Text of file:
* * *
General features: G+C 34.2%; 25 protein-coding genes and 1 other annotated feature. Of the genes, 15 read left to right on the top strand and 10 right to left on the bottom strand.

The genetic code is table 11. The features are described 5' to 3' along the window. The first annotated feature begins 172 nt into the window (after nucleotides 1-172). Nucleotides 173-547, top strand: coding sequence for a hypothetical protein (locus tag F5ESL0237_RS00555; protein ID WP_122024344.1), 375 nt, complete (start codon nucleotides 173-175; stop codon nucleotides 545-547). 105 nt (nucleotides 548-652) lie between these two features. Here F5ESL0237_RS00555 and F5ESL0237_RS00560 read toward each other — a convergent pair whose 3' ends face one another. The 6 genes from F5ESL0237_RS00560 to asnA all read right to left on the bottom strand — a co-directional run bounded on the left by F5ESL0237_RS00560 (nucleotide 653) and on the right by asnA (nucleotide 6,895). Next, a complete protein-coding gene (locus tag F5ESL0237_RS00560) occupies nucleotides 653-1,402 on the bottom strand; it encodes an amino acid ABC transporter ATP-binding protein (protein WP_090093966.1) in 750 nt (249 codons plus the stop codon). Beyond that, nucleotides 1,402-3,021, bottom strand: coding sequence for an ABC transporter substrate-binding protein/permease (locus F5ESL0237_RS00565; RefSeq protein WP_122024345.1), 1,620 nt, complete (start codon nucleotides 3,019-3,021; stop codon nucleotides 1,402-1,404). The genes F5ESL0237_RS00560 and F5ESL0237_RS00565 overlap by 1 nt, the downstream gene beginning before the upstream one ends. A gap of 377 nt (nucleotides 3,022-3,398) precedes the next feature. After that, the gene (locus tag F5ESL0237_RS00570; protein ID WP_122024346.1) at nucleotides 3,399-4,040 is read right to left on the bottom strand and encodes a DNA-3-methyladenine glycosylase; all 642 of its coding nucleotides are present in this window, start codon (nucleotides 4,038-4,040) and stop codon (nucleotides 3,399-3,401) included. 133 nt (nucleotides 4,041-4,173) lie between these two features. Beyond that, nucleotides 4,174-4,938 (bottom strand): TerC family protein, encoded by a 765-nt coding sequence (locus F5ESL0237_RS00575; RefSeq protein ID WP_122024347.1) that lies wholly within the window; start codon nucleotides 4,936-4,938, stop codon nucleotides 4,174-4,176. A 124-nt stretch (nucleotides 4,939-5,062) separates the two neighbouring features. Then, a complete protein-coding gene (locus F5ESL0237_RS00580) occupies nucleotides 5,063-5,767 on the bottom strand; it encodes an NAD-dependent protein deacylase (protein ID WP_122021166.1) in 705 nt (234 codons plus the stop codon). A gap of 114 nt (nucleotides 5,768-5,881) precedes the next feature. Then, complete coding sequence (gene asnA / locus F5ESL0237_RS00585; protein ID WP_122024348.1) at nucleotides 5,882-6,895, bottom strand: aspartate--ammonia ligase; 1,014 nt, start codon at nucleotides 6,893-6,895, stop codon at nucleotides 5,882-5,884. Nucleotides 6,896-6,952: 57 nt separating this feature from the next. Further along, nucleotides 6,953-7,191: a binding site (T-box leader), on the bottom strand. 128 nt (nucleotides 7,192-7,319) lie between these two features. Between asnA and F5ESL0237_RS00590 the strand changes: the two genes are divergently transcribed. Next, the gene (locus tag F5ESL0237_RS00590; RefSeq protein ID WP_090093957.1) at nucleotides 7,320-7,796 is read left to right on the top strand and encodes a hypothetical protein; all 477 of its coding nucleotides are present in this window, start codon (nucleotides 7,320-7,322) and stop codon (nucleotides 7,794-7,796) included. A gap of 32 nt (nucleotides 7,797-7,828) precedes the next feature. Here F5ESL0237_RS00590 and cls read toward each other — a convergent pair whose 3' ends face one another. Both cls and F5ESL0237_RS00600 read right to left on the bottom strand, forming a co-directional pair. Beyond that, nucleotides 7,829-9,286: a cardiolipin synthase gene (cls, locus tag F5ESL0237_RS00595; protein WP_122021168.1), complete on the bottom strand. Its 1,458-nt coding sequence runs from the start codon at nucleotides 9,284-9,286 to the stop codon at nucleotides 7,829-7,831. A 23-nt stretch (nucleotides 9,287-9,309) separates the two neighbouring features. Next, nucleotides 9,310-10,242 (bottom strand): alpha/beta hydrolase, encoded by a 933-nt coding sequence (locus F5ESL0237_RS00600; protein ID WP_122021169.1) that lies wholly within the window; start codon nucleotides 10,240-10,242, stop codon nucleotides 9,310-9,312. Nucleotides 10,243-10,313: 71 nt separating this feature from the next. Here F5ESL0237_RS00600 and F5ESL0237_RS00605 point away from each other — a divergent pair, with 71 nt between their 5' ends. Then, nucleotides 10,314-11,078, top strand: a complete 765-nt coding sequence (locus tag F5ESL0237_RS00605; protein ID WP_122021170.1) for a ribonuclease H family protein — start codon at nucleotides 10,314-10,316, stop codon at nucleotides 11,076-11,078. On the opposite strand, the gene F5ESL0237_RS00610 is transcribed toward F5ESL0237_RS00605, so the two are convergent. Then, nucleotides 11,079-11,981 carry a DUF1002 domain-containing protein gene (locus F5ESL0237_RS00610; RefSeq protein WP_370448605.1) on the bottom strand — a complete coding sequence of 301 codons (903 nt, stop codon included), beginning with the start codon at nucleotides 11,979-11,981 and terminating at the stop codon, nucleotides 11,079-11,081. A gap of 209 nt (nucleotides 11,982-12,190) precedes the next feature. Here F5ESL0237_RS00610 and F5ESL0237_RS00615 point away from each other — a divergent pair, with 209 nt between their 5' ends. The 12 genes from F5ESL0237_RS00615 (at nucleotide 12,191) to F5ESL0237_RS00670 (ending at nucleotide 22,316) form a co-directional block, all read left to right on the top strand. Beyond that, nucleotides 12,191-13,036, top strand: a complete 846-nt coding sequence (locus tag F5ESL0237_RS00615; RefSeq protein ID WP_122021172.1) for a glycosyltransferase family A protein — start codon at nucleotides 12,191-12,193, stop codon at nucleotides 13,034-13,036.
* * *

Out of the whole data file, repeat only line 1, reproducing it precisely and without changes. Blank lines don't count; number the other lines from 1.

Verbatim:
General features: G+C 34.2%; 25 protein-coding genes and 1 other annotated feature. Of the genes, 15 read left to right on the top strand and 10 right to left on the bottom strand.